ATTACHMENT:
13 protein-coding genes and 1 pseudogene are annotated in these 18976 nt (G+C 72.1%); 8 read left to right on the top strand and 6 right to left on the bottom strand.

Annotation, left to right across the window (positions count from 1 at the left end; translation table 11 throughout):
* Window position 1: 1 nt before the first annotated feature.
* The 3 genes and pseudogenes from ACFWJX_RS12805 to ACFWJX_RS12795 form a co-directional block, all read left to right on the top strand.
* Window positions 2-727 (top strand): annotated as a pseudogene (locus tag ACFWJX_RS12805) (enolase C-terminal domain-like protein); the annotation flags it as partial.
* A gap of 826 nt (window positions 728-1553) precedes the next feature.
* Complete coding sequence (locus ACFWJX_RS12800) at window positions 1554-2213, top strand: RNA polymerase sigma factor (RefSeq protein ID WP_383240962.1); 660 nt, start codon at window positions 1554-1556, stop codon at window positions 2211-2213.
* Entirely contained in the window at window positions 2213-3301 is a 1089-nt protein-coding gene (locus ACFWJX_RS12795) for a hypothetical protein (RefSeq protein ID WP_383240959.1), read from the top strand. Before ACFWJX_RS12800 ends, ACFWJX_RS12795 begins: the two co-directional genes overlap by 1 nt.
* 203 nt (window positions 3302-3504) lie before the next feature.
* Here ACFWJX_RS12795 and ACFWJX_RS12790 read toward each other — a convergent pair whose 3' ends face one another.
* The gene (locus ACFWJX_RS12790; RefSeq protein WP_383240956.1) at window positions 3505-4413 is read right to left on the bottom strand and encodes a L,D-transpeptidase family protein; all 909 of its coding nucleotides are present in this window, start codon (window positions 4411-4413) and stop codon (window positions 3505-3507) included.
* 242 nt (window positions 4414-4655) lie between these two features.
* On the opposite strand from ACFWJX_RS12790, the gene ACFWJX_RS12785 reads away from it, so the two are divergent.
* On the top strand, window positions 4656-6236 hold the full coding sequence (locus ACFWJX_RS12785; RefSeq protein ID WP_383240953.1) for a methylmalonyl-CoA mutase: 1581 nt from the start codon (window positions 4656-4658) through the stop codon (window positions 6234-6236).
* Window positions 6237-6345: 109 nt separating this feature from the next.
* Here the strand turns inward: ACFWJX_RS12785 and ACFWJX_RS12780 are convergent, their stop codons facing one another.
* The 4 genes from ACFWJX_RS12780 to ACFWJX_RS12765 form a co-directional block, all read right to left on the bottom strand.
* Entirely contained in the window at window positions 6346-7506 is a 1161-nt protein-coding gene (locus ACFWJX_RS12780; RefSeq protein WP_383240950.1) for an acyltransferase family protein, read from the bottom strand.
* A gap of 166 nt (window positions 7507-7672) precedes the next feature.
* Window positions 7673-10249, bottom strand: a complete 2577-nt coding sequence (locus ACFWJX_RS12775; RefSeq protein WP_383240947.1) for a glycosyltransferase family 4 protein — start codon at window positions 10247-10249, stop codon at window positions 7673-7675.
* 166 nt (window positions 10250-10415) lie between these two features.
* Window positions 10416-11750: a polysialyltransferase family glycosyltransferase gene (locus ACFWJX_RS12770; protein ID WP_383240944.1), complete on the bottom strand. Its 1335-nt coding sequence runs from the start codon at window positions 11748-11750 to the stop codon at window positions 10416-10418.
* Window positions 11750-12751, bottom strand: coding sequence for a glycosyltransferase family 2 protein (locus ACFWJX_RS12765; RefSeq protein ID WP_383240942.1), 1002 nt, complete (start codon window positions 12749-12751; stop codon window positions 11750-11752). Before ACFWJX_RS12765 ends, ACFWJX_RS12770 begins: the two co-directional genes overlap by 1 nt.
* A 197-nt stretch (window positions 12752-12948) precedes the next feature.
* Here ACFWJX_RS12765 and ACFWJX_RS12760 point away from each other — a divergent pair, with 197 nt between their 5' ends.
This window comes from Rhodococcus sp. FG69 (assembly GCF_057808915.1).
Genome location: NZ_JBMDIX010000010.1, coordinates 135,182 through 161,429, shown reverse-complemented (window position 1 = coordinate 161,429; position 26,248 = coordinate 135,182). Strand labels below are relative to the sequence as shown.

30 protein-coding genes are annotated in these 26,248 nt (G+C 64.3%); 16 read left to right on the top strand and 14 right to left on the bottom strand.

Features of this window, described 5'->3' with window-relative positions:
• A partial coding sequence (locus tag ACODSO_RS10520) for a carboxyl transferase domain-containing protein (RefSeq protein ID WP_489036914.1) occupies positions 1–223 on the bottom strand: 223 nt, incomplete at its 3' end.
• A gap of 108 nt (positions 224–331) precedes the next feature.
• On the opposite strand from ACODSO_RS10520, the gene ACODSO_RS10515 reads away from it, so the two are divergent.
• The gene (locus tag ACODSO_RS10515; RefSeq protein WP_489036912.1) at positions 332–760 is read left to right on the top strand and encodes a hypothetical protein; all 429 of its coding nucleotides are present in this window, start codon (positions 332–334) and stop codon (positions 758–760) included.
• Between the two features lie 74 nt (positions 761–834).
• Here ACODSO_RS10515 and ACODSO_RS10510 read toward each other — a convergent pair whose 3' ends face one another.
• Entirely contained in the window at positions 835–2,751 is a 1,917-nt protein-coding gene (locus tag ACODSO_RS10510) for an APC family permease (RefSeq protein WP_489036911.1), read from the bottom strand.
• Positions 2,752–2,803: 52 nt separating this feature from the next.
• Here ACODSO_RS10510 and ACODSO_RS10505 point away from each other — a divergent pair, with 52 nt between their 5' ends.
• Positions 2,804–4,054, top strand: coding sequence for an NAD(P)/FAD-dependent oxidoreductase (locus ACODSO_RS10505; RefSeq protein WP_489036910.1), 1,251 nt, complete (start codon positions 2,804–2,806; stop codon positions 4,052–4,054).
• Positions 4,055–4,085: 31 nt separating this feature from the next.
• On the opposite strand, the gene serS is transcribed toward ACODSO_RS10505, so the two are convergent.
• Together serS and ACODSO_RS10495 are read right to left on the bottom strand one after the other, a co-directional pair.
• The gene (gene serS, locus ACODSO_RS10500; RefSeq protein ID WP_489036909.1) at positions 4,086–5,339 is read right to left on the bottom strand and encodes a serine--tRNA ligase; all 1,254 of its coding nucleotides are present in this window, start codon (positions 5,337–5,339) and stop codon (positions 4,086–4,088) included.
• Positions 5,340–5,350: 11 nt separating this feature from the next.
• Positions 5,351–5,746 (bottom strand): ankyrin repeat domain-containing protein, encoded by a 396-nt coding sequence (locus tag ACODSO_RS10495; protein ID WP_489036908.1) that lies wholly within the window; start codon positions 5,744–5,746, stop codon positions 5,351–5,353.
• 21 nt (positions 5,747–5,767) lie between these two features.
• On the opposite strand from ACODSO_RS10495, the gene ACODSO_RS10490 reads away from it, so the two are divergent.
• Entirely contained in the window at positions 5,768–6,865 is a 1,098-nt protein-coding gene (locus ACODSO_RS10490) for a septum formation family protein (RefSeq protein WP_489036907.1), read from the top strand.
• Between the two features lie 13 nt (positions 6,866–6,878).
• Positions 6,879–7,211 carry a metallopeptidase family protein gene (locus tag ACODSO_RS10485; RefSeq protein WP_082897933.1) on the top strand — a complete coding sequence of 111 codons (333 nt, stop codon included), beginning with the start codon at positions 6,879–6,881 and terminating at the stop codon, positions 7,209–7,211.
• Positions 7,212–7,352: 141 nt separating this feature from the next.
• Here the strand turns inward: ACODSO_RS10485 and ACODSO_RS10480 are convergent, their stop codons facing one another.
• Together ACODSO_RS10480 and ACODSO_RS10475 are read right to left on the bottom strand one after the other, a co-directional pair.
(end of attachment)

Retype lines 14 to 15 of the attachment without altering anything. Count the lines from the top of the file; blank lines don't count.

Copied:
* On the top strand, window positions 4656-6236 hold the full coding sequence (locus ACFWJX_RS12785; RefSeq protein ID WP_383240953.1) for a methylmalonyl-CoA mutase: 1581 nt from the start codon (window positions 4656-4658) through the stop codon (window positions 6234-6236).
* Window positions 6237-6345: 109 nt separating this feature from the next.